The Christmas vacation week has been a great time for movies for many years now. Knowing that people are on vacation and (possibly) eager to escape the odd family obligation or two, studios plan big releases for Christmas day, which is also conveniently one of the last big release dates of the year, making the time also a prime spot for the release of films with big award season campaigns. That means there are also many choices this week, from new releases to films that have been in theaters for a week or more, and the plethora of VOD offerings. So here’s a list of twenty movies to watch this Christmas.
Here, we’ll run down the big options for Christmas week movies, and give you some clue of which audiences might get the most out of each.
This isn’t a list of Christmas films — we did a an internal poll of /Film’s favorite Christmas movies, which is coming along later this week. Rather, this is a list of many other options you can see right now.
New to Theaters
Note: after press time, The Interview was also slated to play this week, and there is also the single-screen release of the Dardenne Brothers’ Two Days One Night.
If you’re interested in this month’s must-see film: Selma
Ava DuVernay directs an excellent portrait of Martin Luther King, Jr. (played with resonant power by David Oyelowo) as the activist leads protests for African-American voting rights from Selma to Montomery, Alabama in 1965. Rather than attempting to depict the full span of King’s life, this film focuses on a specific point in time, revealing King as a man who is as flawed and plagued by doubt as any of us — which makes his achievement all the more significant. Selma also does not shrink from showing the division within African-American communities as they responded to voting restrictions.
If you’re looking for a set of command performances: The Gambler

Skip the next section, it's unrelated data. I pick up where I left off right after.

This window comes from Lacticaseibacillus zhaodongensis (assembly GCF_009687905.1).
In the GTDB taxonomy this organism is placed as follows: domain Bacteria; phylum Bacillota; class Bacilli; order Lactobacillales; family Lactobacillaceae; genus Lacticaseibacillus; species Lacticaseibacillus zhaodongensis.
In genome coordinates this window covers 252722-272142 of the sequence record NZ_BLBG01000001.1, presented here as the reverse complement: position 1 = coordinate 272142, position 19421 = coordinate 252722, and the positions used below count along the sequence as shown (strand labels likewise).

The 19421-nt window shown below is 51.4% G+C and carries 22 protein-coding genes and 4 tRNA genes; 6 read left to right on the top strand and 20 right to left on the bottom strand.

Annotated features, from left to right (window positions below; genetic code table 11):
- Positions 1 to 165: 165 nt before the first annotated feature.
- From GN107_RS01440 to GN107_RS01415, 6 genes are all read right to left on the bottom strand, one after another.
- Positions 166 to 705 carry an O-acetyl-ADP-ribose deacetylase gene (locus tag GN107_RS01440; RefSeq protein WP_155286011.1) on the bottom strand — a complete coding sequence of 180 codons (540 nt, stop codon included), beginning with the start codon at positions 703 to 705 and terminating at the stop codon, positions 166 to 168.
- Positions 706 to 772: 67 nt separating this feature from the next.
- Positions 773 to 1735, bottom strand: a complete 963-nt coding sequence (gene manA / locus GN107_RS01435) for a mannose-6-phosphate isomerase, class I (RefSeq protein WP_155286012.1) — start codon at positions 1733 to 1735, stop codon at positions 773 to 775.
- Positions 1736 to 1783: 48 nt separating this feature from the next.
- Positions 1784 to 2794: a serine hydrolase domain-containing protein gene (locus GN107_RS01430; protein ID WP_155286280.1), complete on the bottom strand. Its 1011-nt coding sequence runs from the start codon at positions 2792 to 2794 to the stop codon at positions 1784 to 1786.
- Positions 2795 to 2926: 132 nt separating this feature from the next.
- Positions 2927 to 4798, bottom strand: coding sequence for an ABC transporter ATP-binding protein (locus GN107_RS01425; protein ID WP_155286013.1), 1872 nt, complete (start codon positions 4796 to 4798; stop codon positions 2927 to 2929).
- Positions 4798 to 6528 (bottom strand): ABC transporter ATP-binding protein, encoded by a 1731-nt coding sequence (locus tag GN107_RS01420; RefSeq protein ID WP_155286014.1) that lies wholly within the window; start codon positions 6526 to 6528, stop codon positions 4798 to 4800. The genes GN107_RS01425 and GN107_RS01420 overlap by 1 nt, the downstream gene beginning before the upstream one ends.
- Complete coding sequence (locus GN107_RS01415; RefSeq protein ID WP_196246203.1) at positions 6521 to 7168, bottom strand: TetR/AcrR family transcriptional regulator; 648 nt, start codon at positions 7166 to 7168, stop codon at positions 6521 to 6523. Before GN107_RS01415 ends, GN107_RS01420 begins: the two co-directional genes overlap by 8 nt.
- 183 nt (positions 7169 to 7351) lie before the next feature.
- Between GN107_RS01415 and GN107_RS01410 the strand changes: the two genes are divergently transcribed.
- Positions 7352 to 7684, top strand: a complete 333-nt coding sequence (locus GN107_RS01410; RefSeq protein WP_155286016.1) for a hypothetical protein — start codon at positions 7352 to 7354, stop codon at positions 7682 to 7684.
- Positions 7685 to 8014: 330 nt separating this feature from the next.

Rise of the Planet of the Apes director Rupert Wyatt remakes a ’70s picture that originally starred James Caan, now with Mark Wahlberg in the lead role of a college professor whose life is dominated by his gambling addiction. Some shockingly on the nose music choices and a fairly throwaway role for Brie Larson undermine the movie, but there’s no mistaking the energetic performances from Wahlberg, Larson, Michael K. Williams, Jessica Lange, and John Goodman.
If you’re looking for some escapism with a musical accompaniment: Into the Woods
This year’s Christmas week openings are, by and large, not exactly feel-good family fare, but Rob Marshall gets closer than anyone else with his big-budget adaptation of Stephen Sondheim‘s musical. Several fairy tales are unified into something like a single story, but the real attraction is the star power, as the cast features Meryl Streep, Anna Kendrick, Chris Pine, and Emily Blunt.
If you’re looking for a tough but generally down the middle award-season effort: Unbroken
Angelina Jolie‘s second film as director looks like the product of someone who has spent time studying under Clint Eastwood — expect a straightforward tale of courage and perseverance in the face of great adversity as Jack O’Connell plays Louis “Louie” Zamperini, an Olympic athlete who spent two years in a Japanese POW camp after the B-24 on which he was a crew member crashed in the ocean south of Hawaii.
If you’re from a military family, or if you’re ready to see Bradley Cooper challenge himself: American Sniper
Speaking of Clint Eastwood, the man is back with his own biopic of a major figure in American military history. In this case the subject is Chris Kyle, the Navy SEAL sniper who was credited as the most lethal sniper in Navy history before his murder at a Texas shooting range in 2013. Bradley Cooper plays Kyle, and the film follows the man’s conflicts both at war and at home, and especially deals with how the two environments clash in his psyche.
If you want an actor showcase, or a relationship gone wrong: Big Eyes
Tim Burton‘s latest film stars Amy Adams and Christoph Waltz as married couple Margaret and Walter Keane, who became famous in the ’60s for Walter’s paintings of big-eyed children. But the paintings were actually by Margaret; Walter took credit for her work, leading to a bitter battle between the two. Burton doesn’t often turn to real-world stories — his last was Ed Wood, twenty years ago — so this is a pleasant change of pace for the director.